Ericsson, Swisscom and Qualcomm do 5G dynamic spectrum sharing

Dynamic spectrum sharing (DSS) is all about the smooth transition from 4G to 5G and is an important part of rolling out a 5G network.

The incremental 5G progress news has dried up to such an extent this year that telecoms journalists have sometimes been forced to go and find things out, which is a massive hassle. So we’re grateful to Ericsson, Swisscom and Qualcomm for taking one more step towards proper, viable 5G with this thing that they just did.

Specifically the three companies say they collaborated to make the first over-the-air, DSS 5G data call in 31 October in Switzerland. It’s not clear why it took them over a week to announce it, however. Maybe they weren’t sure if it had worked. They had managed a 5G call using spectrum sharing in September, but that was just boring old vanilla spectrum sharing. Now it’s dynamic.

“Ericsson Spectrum Sharing (ESS) allows Swisscom to best leverage the existing frequency spectrum and infrastructure for 4G and 5G customers, depending on their needs,“ said Patrick Weibel, head of 5G program, Swisscom. “Spectrum sharing will ensure that Swisscom can provide extensive 5G coverage to its customers as soon as possible.”

says, “With Ericsson Spectrum Sharing, service providers can reuse their Ericsson Radio System investments on bands currently used for LTE to support a fast introduction of 5G,“ Hannes Ekström, head of product line 5G RAN, Ericsson. “This first ESS 5G data call by Swisscom, on commercial platforms, is an important step to enabling cost efficient, nationwide 5G coverage and services.”

“Coverage is the next killer app for 5G, and we congratulate Ericsson and Swisscom on this significant milestone,“ said Dino Flore, vice president, technology, Qualcomm Europe. “Spectrum Sharing will be a key catalyst for nationwide 5G coverage, helping deliver ubiquitous 5G services to consumers.”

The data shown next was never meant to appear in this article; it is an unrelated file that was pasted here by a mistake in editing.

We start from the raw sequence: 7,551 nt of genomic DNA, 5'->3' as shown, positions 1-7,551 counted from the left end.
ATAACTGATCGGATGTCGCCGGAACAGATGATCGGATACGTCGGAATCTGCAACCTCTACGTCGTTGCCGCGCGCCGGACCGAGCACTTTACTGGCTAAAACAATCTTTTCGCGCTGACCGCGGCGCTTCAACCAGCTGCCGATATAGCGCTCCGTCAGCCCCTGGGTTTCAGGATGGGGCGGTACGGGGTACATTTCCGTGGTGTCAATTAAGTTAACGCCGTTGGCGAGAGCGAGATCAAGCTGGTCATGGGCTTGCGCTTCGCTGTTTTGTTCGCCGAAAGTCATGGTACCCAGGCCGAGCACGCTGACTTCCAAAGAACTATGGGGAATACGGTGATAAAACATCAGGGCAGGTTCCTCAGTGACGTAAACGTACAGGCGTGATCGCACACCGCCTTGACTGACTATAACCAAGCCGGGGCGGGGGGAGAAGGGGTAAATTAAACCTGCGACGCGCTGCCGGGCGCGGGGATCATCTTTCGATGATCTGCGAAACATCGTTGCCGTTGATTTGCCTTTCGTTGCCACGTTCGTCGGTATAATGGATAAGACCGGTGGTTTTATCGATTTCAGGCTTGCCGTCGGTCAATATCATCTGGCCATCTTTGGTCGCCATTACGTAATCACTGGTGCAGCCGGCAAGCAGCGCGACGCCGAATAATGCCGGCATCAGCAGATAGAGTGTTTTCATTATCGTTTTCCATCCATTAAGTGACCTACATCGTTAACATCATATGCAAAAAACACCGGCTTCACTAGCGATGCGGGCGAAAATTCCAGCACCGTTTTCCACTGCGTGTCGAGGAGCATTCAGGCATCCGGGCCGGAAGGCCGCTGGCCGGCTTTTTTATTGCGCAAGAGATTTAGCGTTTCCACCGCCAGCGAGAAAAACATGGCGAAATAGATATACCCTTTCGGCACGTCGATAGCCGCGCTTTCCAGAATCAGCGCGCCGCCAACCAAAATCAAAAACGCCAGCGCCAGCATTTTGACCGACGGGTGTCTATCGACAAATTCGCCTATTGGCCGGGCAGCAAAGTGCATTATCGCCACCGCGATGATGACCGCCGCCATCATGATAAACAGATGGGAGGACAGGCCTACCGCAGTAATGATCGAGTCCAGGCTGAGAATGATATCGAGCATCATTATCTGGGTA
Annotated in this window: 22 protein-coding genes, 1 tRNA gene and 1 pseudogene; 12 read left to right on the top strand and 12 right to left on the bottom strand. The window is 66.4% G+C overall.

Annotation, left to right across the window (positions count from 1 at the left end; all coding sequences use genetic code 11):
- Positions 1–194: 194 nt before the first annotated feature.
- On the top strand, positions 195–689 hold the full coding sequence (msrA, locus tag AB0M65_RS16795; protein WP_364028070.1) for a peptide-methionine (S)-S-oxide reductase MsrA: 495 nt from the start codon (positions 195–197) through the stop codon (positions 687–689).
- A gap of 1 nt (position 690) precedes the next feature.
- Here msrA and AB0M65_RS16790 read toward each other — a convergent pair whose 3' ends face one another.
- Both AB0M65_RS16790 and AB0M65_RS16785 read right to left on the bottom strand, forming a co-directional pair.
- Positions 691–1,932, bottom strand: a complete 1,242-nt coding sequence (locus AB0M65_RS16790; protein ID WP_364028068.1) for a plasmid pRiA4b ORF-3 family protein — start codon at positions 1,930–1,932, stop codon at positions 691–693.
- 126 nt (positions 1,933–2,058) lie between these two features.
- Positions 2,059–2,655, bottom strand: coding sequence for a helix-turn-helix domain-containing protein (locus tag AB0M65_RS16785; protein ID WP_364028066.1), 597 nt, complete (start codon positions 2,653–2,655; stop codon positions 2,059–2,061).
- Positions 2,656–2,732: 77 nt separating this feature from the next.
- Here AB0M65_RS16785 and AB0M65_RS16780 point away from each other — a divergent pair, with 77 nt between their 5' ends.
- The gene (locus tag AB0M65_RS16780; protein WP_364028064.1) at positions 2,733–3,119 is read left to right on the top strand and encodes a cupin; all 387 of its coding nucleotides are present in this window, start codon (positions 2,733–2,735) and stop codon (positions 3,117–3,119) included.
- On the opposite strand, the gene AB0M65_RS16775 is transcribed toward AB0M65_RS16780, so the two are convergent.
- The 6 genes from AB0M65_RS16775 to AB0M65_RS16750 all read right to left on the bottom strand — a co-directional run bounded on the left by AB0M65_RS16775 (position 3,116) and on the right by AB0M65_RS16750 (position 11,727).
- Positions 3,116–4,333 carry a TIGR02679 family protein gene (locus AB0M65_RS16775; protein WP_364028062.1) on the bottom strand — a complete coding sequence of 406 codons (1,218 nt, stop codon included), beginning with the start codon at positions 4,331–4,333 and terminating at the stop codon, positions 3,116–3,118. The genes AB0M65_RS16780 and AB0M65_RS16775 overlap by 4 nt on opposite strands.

The thinking behind dynamic spectrum sharing is that there’s no point is reserving a bunch of 5G spectrum if there’s hardly any demand for it. So initially a site using DSS tech will be beaming out mostly 4G waves, but as people switch to 5G it can move the dial in that direction.

Qualcomm claims 30 5G fixed wireless access deal wins

5G has opened up a whole new channel for Qualcomm to flog its modems through and it seems to have got off to a decent start.

The company has announced that its X55 5G Modem-RF System has been bought by over 30 global OEMs to form part of fixed wireless access customer premises gear that they’ll start flogging sometime next year. The bandwidth promised by 5G makes fireless a viable alternative to fixed broadband in certain scenarios and it looks like that market is picking up.

Here are 34 companies that were prepared to admit they were making Qualcomm-powered FWA kit: Arcadyan, Askey, AVM, Casa Systems, Compal, Cradlepoint, Fibocom, FIH, Franklin, Gemtek, Gongjin, Gosuncn, Inseego, LG, Linksys, MeiG, Netgear, Nokia, Oppo, Panasonic, Quanta, Quectel, Sagemcom, Samsung, Sharp Corporation, Sercomm, Sierra Wireless, Sunsea, Technicolor, Telit, Wewins, Wingtech, WNC, and ZTE.

“The widespread adoption of our modem-to-antenna solution translates into enhanced fixed broadband services and additional opportunities to utilize 5G network infrastructure for broad coverage in urban, suburban and rural environments,” said Qualcomm President Cristiano Amon. “Due to the development ease of our integrated system and industry movement toward self-installed, plug-and-play CPE devices, we expect OEMs will be able to support fixed broadband deployments beginning in 2020.”

In related new Qualcomm has also unveiled a new reference design that integrates 5G and Wi-Fi 6 for all your FWA home gateway needs, claiming it’s a plug-and-play alternative to boring old fixed line broadband. They’ve whacked the X55 modem and the Networking Pro 1200 platform into one handy package that Qualcomm will be hoping companies such those listed above will build into their gear.

“This new home gateway reference design can help ISPs and broadband carriers deliver triple-play home internet to customers, including fiber-like high-speed data, television and phone services, all with support for hundreds of devices, in a high-performance single-box solution powered by the latest connectivity offerings from Qualcomm Technologies,” said Nick Kucharewski, GM of the Wireless Infrastructure and Networking Business unit at Qualcomm.

Qualcomm is showing all this shiny new FWA gear off at the Broadband World Forum event currently underway in Amsterdam. FWA has been a theme of the show for a little while, but this is probably the first year is has the potential to steal the limelight from fibre and that sort of thing. Having said that it’s still hard to see why anyone would opt for that when proper fibre was available.